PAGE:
Your skin usually repels any bacteria it encounters, and protects you from all sorts of infections. However, when you get a bug bite or a rash, some of those bacteria can sneak in, which can potentially cause serious consequences.
For example, you can develop cellulite – this is the most common infection that occurs when bacteria break through the skin barrier. It is estimated that 1 in 503 people, or 0.2%, of the population gets this painful red rash every year. This can happen after a bite or cut or when your skin becomes so dry that it cracks and bleeds.
When the infection occurs, the area becomes painful, swollen, firm and hot. These symptoms can develop quickly, sometimes in less than 24 hours. It usually affects the feet or legs, but it can affect any part of the body – even your face. You may see red streaks or blisters in the affected area, and the skin may become dull and above all very soft.
Most people who get cellulite are middle-aged or older adults, but children and younger adults can get it too. Apart from age and bad luck, risk factors include being overweight or an immune system weakened by diabetes, cancer or HIV / AIDS. Circulatory problems, such as prolonged bone swelling, also make people susceptible.
A variety of different bacteria can cause cellulite. One of the most common culprits is Staphylococcus aureus – often called “staph.” Another common one is the same bacteria that are responsible for strep throat: Group A Streptococcus pyogenes.
Cellulitis is an infection of the deeper layers of the skin, and you cannot catch it from anyone else.
If you get it, your doctor will prescribe antibiotics and the condition should improve within a day or two. However, the redness can take up to four weeks to go away completely. Do not worry if your skin becomes slightly scaly, flaky or wrinkled as the inflammation heals.
Seek emergency care if the affected area does not clear up within three days, you have a fever of more than 100.4 degrees Fahrenheit, you develop other flu-like symptoms, the redness and pain quickly worsen or an abscess forms.
To prevent cellulite, protect your skin by wearing appropriate clothing. You should also wash the skin immediately after an injury with soap and water. If you tend to have dry skin, use moisturizers to prevent any cracking.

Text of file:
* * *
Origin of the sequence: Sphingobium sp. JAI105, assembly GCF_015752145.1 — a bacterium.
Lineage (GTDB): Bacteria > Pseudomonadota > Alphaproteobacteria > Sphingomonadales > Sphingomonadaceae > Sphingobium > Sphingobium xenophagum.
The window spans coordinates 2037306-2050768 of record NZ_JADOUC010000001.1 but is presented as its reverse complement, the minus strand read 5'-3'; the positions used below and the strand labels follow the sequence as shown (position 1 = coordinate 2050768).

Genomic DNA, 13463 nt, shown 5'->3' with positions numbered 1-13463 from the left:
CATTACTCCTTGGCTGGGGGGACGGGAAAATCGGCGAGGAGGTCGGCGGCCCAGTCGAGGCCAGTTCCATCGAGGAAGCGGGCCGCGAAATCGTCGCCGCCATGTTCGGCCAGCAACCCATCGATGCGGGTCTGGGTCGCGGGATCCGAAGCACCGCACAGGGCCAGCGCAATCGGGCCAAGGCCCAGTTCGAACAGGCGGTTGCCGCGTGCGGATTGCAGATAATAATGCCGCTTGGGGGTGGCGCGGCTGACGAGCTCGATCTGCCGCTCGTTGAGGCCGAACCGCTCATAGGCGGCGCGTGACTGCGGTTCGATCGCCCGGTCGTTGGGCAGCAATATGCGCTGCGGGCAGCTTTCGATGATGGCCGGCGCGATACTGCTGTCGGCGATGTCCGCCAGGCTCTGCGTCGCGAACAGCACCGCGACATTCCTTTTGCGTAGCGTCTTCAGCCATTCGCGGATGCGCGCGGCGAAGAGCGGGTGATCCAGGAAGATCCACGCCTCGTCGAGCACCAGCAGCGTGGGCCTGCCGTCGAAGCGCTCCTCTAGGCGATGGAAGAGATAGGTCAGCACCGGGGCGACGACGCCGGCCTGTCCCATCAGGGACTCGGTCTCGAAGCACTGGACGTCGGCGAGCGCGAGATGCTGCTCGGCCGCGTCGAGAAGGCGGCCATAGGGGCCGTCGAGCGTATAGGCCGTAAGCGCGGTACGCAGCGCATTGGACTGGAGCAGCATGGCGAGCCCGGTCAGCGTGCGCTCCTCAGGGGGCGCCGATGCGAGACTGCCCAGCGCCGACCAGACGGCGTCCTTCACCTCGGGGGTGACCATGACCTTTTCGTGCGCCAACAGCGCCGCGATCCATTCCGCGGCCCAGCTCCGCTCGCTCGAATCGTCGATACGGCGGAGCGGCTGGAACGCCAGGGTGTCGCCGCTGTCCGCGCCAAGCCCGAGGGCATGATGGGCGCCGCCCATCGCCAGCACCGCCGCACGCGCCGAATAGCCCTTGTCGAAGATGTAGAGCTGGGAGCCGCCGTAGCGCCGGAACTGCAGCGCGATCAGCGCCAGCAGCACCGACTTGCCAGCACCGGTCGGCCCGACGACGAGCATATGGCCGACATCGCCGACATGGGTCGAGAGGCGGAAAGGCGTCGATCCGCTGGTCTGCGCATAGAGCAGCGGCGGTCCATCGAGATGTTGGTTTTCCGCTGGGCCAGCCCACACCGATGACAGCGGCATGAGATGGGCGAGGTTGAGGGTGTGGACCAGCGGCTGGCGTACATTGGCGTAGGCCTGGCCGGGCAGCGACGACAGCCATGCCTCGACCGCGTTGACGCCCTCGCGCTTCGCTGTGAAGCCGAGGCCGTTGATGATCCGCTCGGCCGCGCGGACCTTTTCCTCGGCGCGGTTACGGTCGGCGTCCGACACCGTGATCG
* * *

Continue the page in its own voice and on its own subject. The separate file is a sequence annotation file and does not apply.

Why Cellulite Matters
Cellulite can become very serious.
If left untreated, it can spread to your lymph nodes or blood, causing a life-threatening condition called sepsis. Sepsis can affect the internal organs and even shut them off, which can be fatal. The bacteria can also spread to the bones or heart as soon as they enter the bloodstream, with possible long-term consequences.
Doctors and other medical practitioners can diagnose cellulitis by examining your skin. In some cases, doctors may grow or sample the bacteria from the skin or blood to find the culprit. Sometimes there may be concerns that it will form deeper pockets of infection. In those cases, a doctor may order a CT scan or ultrasound test.
Is it cellulite or something else?
Just as there is a danger that you will not get cellulite before it causes more serious problems, there is also a risk that other diseases will be confused with cellulite. This confusion is something we often see as dermatologists.
Stasis dermatitis, caused by swelling of the bones of leaking ear valves, is the most common condition that looks like cellulite. Fortunately, the two can typically be distinguished, as stasis dermatitis tends to affect both legs. Cellulitis almost always affects only one leg or arm at a time.
A hematoma, a collection of clotted blood under the skin or other areas, can also sometimes mimic cellulitis. So can gout, a form of arthritis. Like cellulite, it can be red and painful. However, gout usually occurs over a joint.
Marjorie Montanez-Wiscovich is affiliated with the University of Florida. She serves as principal investigator in clinical trials with Kiniksa Pharmaceuticals and DermTech.
Arthur Mark Samia does not work for, consult, own shares in or receive funding from any company or organization that would benefit from this article, and has not disclosed any relevant affiliates outside of their academic appointment.